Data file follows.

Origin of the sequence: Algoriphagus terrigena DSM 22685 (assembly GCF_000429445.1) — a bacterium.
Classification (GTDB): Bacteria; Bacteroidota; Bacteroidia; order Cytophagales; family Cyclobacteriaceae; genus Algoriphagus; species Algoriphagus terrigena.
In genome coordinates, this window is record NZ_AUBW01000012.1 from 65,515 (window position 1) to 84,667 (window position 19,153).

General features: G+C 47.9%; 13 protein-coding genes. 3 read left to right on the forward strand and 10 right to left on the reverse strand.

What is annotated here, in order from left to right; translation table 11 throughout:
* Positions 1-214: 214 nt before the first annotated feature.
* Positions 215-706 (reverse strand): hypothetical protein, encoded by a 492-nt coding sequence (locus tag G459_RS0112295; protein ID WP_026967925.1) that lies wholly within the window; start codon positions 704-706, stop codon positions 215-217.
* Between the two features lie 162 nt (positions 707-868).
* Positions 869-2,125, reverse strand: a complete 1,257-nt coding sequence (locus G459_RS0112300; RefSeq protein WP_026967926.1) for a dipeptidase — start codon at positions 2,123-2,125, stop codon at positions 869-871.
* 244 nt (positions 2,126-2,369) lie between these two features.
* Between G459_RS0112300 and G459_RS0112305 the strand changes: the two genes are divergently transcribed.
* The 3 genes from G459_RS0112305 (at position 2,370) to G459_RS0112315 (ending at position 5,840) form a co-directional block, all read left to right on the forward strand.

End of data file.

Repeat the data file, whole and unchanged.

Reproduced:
Origin of the sequence: Algoriphagus terrigena DSM 22685 (assembly GCF_000429445.1) — a bacterium.
Classification (GTDB): Bacteria; Bacteroidota; Bacteroidia; order Cytophagales; family Cyclobacteriaceae; genus Algoriphagus; species Algoriphagus terrigena.
In genome coordinates, this window is record NZ_AUBW01000012.1 from 65,515 (window position 1) to 84,667 (window position 19,153).

General features: G+C 47.9%; 13 protein-coding genes. 3 read left to right on the forward strand and 10 right to left on the reverse strand.

What is annotated here, in order from left to right; translation table 11 throughout:
* Positions 1-214: 214 nt before the first annotated feature.
* Positions 215-706 (reverse strand): hypothetical protein, encoded by a 492-nt coding sequence (locus tag G459_RS0112295; protein ID WP_026967925.1) that lies wholly within the window; start codon positions 704-706, stop codon positions 215-217.
* Between the two features lie 162 nt (positions 707-868).
* Positions 869-2,125, reverse strand: a complete 1,257-nt coding sequence (locus G459_RS0112300; RefSeq protein WP_026967926.1) for a dipeptidase — start codon at positions 2,123-2,125, stop codon at positions 869-871.
* 244 nt (positions 2,126-2,369) lie between these two features.
* Between G459_RS0112300 and G459_RS0112305 the strand changes: the two genes are divergently transcribed.
* The 3 genes from G459_RS0112305 (at position 2,370) to G459_RS0112315 (ending at position 5,840) form a co-directional block, all read left to right on the forward strand.